“Some of the show might not be funny, it might instead be introspective.” | Kayla MacQuarrie talks wrestling with comedy for Crossface at Vault Festival

Tell us about the show you’re bringing to the Vault Festival.

Kayla MacQuarrie: Crossface is a character comedy performance drama wrestling with masks, identity and being fashioned by context.

When I was younger I was a fan of wrestling, then I wasn’t. Then I tried to be a writer, I didn’t. I got a film degree, tried to be a filmmaker and quit. Now I’m a fan of wrestling again and a comedian and wrestler and lots of other things. Sometimes I feel like I’ve quit more things than some people have tried and I don’t know if that’s a good or bad thing.

So with the help of a box of masks and an old speaker I’m going to wrestle with these changes. Running alongside that, I’m going to give some backstory on wrestling’s weird and oft unpleasant history.

What inspired you to write a show about identity?

The writing for this show has been a very different experience to my previous show, Traumatised. Traumatised and its core themes came about from looking at everything I was writing at that time and patiently finding a throughline. 

With this show, I was feeling more disconnected from comedy at the start of the process and felt like I needed a high concept anchor to push through with. That ended up being an exploration of different characters which lead to looking at how these characters did or didn’t reflect me.

When I think of the people I’ve known and the things that I’ve done I often feel like these different contexts have resulted in me being a different person. Crossface is, in parts, an exploration of that feeling.

How does this show blend character comedy with performance drama?

The more performance driven parts of the show are me pushing how much I can talk about something without needing a rapid fire stream of jokes. There are parts of the show that are more conversational between me and the audience and not in a crowd work way.

The phrase “character comedy performance drama” is trying to clue the audience in on the fact that some of the show might not be funny, it might instead be introspective, interrogative or pieces of storytelling, and these sections of the show aren’t necessarily me failing to be funny. (There may be parts of the show that aren’t funny because I’ve written a poor joke but I suppose that’s the nature of a work in progress.)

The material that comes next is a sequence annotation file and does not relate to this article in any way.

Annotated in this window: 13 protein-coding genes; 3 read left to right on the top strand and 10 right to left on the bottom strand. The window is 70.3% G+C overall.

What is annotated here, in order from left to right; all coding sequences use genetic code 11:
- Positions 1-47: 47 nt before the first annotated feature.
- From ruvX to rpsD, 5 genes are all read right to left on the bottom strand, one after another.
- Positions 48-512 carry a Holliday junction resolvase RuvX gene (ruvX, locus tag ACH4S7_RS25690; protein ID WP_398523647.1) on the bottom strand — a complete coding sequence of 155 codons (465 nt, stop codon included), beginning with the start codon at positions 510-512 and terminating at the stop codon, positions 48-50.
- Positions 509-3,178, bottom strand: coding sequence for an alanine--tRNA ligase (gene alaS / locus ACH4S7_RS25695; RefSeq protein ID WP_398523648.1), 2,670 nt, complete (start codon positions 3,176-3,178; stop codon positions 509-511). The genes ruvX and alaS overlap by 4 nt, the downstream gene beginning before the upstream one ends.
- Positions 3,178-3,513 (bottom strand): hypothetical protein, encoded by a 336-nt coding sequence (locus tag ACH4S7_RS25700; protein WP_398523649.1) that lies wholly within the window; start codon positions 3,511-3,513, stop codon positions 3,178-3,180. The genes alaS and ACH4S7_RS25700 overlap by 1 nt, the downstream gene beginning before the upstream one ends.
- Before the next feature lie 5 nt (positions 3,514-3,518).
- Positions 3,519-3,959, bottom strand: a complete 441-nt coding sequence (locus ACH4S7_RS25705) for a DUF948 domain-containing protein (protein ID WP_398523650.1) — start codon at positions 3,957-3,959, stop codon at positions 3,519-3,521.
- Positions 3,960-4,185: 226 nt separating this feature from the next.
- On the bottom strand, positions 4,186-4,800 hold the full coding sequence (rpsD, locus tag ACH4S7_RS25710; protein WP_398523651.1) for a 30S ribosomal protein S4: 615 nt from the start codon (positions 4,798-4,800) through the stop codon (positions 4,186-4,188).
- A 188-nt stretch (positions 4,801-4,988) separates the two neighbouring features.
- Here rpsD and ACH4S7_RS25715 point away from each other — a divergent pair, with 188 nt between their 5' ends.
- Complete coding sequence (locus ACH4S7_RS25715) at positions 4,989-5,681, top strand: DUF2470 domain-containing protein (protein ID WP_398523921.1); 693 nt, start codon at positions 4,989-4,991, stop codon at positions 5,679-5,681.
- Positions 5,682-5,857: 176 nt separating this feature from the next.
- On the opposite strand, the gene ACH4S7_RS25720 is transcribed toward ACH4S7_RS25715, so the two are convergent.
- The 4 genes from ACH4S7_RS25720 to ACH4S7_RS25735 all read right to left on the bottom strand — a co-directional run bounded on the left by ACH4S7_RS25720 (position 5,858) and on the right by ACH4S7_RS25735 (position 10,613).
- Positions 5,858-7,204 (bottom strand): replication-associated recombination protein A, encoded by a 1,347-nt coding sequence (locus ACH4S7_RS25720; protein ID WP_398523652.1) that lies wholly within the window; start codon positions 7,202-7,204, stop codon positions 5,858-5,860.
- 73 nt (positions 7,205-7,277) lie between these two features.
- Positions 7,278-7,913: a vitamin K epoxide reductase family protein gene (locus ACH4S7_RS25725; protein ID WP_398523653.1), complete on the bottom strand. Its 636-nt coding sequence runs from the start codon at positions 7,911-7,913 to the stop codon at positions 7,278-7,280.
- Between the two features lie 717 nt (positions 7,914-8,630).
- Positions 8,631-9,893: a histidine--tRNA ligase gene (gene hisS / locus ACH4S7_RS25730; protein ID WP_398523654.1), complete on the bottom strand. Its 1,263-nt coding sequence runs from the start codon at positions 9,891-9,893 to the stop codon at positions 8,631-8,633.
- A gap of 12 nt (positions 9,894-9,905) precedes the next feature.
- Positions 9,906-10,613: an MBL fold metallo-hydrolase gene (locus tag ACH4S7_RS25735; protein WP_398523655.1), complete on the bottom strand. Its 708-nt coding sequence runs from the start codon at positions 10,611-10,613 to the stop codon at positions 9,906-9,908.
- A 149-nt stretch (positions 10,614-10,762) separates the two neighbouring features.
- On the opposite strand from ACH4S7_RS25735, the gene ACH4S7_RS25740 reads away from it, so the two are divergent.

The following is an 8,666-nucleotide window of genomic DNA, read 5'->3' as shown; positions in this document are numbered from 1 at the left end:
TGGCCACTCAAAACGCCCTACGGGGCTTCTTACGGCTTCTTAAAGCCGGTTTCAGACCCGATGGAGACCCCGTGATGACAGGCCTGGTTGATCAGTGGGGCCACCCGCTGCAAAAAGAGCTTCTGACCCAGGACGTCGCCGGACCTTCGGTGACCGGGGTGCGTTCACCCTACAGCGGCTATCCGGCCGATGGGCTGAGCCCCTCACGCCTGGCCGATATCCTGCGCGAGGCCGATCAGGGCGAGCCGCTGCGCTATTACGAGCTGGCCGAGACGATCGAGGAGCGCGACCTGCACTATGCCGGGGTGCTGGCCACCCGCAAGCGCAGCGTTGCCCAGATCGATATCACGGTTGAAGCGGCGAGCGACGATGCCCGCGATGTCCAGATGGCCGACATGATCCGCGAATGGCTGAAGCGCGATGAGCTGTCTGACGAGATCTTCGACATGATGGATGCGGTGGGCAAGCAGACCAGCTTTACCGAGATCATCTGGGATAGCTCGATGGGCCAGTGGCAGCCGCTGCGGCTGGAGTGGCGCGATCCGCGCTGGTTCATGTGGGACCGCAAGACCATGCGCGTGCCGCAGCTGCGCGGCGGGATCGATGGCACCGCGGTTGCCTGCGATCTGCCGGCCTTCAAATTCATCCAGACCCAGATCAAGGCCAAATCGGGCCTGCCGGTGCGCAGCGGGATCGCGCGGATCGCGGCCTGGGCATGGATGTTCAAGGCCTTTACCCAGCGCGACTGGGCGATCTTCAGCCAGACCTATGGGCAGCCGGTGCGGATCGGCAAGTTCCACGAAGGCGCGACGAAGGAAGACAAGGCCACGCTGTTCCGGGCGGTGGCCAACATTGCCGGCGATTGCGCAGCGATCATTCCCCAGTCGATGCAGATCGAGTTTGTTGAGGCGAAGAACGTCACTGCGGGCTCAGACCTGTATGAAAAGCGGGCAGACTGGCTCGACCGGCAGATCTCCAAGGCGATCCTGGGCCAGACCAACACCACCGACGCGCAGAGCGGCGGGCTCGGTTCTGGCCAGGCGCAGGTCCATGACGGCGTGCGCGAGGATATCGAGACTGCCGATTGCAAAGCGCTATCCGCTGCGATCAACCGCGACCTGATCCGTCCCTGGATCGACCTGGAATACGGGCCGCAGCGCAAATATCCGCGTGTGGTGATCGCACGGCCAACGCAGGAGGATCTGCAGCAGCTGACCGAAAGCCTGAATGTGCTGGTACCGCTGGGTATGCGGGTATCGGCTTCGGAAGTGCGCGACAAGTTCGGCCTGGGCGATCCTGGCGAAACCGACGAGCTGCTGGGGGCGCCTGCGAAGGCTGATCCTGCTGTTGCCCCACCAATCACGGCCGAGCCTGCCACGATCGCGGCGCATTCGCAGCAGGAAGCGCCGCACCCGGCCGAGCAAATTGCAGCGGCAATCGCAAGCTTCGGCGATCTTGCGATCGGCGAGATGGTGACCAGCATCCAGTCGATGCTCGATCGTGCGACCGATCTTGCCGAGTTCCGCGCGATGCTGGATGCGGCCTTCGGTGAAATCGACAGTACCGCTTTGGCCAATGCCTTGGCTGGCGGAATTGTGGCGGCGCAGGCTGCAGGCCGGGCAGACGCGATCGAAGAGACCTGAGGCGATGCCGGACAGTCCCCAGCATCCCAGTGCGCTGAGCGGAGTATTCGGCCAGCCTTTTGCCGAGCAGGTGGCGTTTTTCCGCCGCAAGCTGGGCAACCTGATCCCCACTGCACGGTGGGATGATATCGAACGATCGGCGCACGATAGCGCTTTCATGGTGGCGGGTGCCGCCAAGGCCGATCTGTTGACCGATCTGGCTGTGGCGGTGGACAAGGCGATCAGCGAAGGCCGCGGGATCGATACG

You’ve talked about intensely personal experiences in your act before. Can audiences expect more of that from this show?

Not to the same extent as Traumatised, which was very much a show about addressing intense experiences. In Crossface I expect the sharing of my experience will have a different mood to it, and the moments of intensity will come more through the prism of characters or storytelling.

Was it ever difficult discussing intimate topics on stage in front of strangers?

Sometimes. It will depend on the audience I have in. If I get the sense the audience have no real relationship to some of the stuff I’m talking about it can start to feel alienating.

On the other end though, if my energy on stage is off I can end up feeling like I’m not translating the topics into jokes properly which can be relatively uncomfortable. The most satisfied I was with Traumatised was when I felt an audience related to the content and connected with the humour of the material.

This is a work-in-progress show. How much do you expect it to change between the Vault Festival performance and the finished product?

I’m expecting a fair bit. This is the first work-in-progress of Crossface and thinking back to the first version of Traumatised I recall that even though the core narrative thrust of the show remained the same, a lot of the material was swapped around, tightened up or replaced. I’m looking forward to seeing how Crossface develops.

What do you hope people take away from your show?

I’m not actually sure yet. I’m enjoying the development of the show, though I suspect what aspect I end up caring most about connecting with people will become apparent during this first performance.

Are there any other shows you’re looking forward to at the Vault Festival?

I’m excited to try and catch new shows/work-in-progresses by David Ferguson, Chloe Petts and Shelf, among others.

Do you have any advice for anyone looking to break into comedy?

I’ve found that doing and seeing as much comedy as you can will ultimately make you a better comic.

Kayla is performing Crossface on 4th February.

Book your ticket here.

Find out more about the Vault Festival here.

You can keep up with Kayla’s other work by checking out her website or following her on Facebook, Twitter and Instagram.

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